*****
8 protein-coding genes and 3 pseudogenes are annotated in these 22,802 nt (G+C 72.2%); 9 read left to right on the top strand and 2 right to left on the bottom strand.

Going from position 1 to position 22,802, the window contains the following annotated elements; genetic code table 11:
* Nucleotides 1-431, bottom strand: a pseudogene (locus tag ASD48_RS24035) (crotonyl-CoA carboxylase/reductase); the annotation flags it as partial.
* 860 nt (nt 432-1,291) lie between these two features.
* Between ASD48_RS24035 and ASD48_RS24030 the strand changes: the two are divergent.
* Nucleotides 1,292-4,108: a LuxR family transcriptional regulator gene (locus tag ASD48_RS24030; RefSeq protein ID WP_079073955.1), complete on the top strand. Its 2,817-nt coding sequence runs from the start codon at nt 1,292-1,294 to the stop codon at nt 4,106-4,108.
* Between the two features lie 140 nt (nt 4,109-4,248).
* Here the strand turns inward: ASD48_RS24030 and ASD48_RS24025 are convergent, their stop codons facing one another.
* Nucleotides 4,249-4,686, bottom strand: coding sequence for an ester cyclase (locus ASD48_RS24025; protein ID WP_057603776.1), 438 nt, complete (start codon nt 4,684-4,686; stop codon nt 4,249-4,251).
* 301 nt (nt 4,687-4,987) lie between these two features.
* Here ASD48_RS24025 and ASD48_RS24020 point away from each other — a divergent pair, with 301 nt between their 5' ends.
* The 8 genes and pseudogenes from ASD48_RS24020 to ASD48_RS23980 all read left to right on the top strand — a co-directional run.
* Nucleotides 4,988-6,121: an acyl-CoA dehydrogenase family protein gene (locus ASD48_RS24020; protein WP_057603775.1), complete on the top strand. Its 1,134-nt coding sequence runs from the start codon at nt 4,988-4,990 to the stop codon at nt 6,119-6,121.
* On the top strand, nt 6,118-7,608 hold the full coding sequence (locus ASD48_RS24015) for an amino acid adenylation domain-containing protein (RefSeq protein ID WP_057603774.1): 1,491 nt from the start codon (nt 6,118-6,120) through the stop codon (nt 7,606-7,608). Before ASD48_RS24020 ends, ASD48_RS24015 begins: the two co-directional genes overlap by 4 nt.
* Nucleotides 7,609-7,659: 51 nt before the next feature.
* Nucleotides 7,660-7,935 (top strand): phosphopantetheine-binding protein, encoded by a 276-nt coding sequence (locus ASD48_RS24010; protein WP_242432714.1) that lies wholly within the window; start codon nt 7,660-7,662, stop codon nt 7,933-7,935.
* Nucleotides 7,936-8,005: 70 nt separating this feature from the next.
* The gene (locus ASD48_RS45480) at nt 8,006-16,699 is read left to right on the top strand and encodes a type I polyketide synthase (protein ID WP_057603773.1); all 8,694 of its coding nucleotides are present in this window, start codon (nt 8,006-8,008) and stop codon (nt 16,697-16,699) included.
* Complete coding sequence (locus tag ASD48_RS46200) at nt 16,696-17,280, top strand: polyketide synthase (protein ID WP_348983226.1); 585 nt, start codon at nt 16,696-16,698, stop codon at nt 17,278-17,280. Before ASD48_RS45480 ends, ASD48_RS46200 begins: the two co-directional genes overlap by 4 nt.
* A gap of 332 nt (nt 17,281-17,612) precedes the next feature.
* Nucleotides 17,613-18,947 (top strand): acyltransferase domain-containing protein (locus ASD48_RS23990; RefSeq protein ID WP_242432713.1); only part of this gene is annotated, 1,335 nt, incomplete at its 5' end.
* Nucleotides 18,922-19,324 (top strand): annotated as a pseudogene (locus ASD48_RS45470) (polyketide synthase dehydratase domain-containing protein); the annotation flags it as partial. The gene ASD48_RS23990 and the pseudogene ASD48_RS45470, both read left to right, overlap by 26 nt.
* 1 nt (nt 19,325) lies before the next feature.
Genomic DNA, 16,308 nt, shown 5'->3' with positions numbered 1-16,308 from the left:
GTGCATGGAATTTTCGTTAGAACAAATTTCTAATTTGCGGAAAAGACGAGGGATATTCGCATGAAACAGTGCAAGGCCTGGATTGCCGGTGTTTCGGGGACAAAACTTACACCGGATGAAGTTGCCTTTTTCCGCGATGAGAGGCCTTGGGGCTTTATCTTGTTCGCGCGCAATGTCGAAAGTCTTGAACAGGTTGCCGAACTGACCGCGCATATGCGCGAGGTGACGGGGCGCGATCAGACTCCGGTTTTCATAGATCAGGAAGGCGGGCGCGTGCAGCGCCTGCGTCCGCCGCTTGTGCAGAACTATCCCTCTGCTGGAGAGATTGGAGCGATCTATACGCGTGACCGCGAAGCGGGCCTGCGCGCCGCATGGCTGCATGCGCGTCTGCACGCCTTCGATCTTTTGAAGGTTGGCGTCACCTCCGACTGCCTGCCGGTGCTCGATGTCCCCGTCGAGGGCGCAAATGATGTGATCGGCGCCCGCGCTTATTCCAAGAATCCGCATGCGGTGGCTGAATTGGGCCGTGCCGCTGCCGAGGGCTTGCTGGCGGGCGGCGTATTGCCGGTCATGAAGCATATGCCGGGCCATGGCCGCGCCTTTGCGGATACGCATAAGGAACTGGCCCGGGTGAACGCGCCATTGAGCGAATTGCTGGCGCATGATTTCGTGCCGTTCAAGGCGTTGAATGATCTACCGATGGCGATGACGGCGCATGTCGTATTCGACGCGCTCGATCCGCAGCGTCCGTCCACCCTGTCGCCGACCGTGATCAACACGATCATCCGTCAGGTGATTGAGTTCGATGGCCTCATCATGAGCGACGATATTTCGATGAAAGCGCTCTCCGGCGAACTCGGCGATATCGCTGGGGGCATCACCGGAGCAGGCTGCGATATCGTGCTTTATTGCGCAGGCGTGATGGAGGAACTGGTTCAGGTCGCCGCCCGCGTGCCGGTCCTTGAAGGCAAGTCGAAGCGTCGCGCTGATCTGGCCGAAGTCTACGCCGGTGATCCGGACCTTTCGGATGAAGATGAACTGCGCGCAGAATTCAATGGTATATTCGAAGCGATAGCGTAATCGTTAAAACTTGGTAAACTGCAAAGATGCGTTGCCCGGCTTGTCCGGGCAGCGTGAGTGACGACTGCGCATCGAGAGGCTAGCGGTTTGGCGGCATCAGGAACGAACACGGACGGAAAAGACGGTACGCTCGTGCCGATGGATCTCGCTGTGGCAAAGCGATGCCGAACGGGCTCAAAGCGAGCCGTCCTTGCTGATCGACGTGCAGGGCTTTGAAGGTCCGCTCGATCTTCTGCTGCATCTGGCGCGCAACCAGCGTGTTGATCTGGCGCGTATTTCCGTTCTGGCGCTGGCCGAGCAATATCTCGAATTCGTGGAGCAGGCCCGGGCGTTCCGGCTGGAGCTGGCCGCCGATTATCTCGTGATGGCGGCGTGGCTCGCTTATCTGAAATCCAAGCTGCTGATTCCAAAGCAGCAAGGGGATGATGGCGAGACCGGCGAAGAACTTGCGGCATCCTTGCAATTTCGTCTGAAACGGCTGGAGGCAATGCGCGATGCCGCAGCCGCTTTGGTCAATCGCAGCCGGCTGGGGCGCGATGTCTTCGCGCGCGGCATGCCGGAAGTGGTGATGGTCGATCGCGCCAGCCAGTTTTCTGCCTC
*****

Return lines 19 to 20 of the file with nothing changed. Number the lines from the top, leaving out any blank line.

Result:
* Complete coding sequence (locus tag ASD48_RS46200) at nt 16,696-17,280, top strand: polyketide synthase (protein ID WP_348983226.1); 585 nt, start codon at nt 16,696-16,698, stop codon at nt 17,278-17,280. Before ASD48_RS45480 ends, ASD48_RS46200 begins: the two co-directional genes overlap by 4 nt.
* A gap of 332 nt (nt 17,281-17,612) precedes the next feature.